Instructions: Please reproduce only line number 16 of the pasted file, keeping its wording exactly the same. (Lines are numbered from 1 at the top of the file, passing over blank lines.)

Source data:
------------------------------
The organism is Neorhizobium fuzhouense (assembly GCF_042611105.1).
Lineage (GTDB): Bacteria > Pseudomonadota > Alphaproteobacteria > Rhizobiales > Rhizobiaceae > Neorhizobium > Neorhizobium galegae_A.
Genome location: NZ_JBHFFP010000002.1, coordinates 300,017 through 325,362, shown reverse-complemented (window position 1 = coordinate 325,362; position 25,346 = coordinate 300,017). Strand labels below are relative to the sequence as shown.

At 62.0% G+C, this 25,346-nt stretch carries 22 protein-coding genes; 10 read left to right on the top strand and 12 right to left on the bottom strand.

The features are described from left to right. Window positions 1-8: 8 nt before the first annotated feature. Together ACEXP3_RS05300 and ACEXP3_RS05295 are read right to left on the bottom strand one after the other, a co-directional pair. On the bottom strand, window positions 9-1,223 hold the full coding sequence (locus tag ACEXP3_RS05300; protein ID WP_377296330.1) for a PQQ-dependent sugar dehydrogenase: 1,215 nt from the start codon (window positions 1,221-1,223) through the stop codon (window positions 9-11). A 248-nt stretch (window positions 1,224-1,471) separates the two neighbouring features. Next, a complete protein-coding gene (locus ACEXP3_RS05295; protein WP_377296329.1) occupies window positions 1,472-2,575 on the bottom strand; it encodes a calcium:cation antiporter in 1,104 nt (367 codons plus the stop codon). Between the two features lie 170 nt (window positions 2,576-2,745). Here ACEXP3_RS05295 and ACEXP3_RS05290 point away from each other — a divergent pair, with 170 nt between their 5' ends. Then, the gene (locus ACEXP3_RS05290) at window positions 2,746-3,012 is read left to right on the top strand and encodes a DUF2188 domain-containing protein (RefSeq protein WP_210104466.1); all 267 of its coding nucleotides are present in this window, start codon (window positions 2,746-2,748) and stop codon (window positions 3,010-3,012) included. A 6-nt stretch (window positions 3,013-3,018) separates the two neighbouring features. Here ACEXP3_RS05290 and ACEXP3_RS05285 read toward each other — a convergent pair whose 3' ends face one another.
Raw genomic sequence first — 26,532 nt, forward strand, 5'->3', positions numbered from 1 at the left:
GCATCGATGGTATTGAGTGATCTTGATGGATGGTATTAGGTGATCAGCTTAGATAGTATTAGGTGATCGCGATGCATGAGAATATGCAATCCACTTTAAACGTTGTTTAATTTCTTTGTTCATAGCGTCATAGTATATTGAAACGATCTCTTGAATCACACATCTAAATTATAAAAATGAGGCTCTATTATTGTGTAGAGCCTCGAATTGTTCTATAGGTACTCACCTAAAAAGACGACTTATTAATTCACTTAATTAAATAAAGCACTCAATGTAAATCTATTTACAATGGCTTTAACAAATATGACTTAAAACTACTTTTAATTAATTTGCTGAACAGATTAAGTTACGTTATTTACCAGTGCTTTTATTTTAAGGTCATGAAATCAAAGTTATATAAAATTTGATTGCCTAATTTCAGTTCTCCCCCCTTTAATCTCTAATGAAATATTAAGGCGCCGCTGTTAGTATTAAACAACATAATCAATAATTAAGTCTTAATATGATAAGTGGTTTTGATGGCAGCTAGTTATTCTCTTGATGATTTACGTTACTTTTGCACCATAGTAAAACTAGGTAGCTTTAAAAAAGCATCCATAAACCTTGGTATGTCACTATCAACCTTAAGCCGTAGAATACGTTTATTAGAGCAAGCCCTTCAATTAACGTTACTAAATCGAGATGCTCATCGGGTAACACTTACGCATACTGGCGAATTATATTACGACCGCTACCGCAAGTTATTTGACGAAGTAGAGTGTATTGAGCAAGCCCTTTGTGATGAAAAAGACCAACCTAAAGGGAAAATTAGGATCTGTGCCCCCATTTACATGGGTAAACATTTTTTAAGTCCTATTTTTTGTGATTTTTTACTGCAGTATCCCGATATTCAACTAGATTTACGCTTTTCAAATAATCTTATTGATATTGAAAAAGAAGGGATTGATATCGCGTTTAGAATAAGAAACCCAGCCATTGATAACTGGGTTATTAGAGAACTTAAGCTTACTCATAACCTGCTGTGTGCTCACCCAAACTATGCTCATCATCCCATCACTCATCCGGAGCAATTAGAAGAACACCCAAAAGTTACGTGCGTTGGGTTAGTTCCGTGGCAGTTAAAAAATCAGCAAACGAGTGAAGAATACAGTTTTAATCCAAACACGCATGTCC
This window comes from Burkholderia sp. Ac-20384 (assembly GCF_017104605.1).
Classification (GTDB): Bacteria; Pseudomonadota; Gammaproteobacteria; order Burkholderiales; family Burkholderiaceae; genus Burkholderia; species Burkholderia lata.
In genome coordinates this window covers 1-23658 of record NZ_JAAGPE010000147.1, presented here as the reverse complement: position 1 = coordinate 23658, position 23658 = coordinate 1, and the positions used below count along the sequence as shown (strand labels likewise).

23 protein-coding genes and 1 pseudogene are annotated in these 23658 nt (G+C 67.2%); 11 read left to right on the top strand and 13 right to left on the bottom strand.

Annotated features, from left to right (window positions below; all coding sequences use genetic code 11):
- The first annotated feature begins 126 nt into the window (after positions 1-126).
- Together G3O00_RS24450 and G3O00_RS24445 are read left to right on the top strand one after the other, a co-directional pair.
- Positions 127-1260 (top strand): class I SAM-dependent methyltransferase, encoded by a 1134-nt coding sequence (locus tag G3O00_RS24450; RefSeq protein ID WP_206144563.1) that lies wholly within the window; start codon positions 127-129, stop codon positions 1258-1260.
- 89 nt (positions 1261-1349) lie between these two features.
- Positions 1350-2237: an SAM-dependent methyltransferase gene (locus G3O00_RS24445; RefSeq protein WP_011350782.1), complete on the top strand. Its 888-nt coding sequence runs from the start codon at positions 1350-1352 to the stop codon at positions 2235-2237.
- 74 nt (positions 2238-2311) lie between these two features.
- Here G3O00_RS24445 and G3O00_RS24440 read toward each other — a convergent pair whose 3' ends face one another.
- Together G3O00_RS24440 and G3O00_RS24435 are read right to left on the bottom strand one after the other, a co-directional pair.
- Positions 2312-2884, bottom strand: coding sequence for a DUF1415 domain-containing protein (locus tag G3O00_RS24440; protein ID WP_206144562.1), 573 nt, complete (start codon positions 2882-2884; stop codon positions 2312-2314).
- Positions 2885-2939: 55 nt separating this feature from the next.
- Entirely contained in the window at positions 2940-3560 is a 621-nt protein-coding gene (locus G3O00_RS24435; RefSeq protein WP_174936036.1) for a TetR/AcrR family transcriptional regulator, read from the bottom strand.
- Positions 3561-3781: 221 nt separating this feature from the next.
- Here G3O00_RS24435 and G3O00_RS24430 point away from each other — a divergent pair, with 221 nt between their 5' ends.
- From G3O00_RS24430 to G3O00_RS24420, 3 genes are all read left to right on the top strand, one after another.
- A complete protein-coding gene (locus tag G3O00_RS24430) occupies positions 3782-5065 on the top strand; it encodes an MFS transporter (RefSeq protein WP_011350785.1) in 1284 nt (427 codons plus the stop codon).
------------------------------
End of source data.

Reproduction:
- 89 nt (positions 1261-1349) lie between these two features.